To have a successful trip when visiting an unknown destination, especially one of a foreign language, research is absolutely required, and also a mind set of ‘Do as the Romans do!”
For example, one of the current TRAVELZOO top 20 deals is to Cuba. In a nut shell, it is one night in Miami, three nights in Havannah, including most meals, with an English speaking travel guide, air fare, and various sites to visit.
My thoughts are, first and foremost, if one must have an English speaking guide.. for a three day tour, it smells like tourists. From a Cuban’s standpoint, how much is a tourist, someone who doesn’t even care to try to speak to us, really want to know about us?
1: If one travels to another country, not willing to try to speak the native language, the experience is not going to be the most authentic. It may be a rewarding experience to simply see sites and visit an unknown land, but the treatment received by the locals will be one of treatment; not hospitality. For example; if someone comes to visit your home, and does not take the opportunity to show respect for the language spoken in your home, how does that change the way in which you approach that person? It immediately stages a barrier. The effort is completely on the host/hostess, and the effort indeed becomes work, unappreciatively. I cannot tell you how many places I have visited that, simply by purchasing a 4X3 translation guide-English to French, Spanish, Portuguese, Italian, etc., my experiences in the hospitality of each and every country have been those of absolute pleasantries and more.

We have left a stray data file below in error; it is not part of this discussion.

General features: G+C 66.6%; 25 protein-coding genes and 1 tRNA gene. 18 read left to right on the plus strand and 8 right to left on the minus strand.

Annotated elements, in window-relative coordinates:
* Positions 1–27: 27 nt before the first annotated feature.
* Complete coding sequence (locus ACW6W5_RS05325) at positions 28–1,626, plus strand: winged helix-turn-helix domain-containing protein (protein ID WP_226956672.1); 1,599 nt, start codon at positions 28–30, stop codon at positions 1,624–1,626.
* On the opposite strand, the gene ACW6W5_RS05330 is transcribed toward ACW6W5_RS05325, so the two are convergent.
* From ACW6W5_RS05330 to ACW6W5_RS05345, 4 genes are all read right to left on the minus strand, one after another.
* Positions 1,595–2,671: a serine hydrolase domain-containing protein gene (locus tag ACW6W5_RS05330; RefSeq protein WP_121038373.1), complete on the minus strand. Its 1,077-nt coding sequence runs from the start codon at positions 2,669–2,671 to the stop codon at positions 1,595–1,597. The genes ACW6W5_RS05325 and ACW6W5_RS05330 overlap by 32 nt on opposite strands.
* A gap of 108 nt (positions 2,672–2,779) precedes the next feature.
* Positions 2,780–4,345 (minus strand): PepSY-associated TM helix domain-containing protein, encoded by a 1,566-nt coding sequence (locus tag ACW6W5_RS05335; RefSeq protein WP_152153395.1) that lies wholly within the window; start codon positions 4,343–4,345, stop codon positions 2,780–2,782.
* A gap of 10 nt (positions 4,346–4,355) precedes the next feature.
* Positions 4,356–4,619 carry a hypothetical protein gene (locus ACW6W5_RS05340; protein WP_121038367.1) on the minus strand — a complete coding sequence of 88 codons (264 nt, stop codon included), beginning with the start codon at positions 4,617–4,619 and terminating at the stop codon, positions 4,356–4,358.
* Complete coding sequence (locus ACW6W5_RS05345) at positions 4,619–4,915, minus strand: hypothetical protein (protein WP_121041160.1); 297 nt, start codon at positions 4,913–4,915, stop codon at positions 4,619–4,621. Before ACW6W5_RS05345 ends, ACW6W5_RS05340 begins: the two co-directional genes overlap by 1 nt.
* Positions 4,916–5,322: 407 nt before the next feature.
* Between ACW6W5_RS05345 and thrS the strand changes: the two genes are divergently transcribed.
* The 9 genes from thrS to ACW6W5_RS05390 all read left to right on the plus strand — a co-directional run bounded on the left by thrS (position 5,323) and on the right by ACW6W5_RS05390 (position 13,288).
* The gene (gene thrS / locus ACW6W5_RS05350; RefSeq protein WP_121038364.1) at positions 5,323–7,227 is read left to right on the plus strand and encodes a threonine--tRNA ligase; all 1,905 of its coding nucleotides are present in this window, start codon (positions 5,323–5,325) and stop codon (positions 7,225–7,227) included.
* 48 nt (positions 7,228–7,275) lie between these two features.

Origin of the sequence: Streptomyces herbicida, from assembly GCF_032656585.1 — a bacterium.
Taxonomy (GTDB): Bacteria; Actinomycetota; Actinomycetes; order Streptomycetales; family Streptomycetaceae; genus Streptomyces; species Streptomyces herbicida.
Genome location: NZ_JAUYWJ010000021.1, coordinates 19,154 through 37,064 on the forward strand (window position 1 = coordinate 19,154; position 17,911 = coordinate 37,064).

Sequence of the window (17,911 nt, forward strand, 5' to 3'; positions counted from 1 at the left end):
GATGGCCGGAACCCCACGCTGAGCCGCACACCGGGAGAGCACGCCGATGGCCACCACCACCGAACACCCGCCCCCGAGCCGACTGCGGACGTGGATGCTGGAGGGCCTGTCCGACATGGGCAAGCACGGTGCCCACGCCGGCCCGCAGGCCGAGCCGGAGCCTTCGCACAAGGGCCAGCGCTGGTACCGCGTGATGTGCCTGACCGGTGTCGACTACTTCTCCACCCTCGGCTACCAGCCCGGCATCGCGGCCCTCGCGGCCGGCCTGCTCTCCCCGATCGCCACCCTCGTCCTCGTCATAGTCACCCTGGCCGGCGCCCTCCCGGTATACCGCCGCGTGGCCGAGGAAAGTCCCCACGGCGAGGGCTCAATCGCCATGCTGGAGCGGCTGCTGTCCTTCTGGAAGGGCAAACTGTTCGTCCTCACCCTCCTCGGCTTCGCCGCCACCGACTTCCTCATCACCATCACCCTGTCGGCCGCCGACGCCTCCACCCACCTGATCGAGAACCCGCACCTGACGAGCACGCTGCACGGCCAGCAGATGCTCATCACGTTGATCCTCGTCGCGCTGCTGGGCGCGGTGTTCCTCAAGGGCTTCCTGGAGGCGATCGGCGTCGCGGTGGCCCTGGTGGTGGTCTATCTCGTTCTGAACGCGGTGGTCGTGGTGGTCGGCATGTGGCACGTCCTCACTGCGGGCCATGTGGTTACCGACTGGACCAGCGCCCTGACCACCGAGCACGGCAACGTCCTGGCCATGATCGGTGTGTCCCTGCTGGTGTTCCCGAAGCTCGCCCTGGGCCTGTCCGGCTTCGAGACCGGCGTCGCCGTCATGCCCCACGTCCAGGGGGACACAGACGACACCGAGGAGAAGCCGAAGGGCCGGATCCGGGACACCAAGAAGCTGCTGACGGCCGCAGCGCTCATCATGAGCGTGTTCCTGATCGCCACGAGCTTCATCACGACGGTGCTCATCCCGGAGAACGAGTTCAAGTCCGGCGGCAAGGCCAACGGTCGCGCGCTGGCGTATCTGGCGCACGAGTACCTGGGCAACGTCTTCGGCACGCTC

An example: My first trip to Italy, was with a group of great, long time friends who were well traveled, except one. He was a wonderful man, albeit a pompous and arrogant man, with a very deep voice which could be heard by all (I loved the guy, but …). Our very first dinner, in a very small region outside of Milan, was in a quaint and charming Villa which served dinner in an area adorned with Italian exquisite simplicities, personal services, and a wine showing that in and of itself was so enticing that the Italian menu had no significance. We knew it would be a first impression never to forget.
And then; first I must digress and explain the wine showing so you ‘feel’ as much of this experience as possible: Once we decided on the first bottle of red wine; one made from the grapes from the very harvest of the region we were staying, and upon the suggestion of the Italian server, one glass for each of us (the Italian version of the Riedel Cabernet; the big beautiful bowl of very thin glass that hums when full; no expense spared here), plus one wine glass for the server, was placed ever so dramatically in the center of the long oak table which was draped ever so seductively in chianti colored linens with white roses and white lace place cards, created the perfect setting for the very enchanting singing server while he poured a good size swallow into the first glass; then from the first glass he poured the swallow into each glass, and after the final pouring into the ninth glass, he saluted to us all, offered an Italian prayer, then elegantly cherished the wine, swirling it around his tongue before a long and almost orgasmic finish, then held the bottle up for us all to cheer. And we did.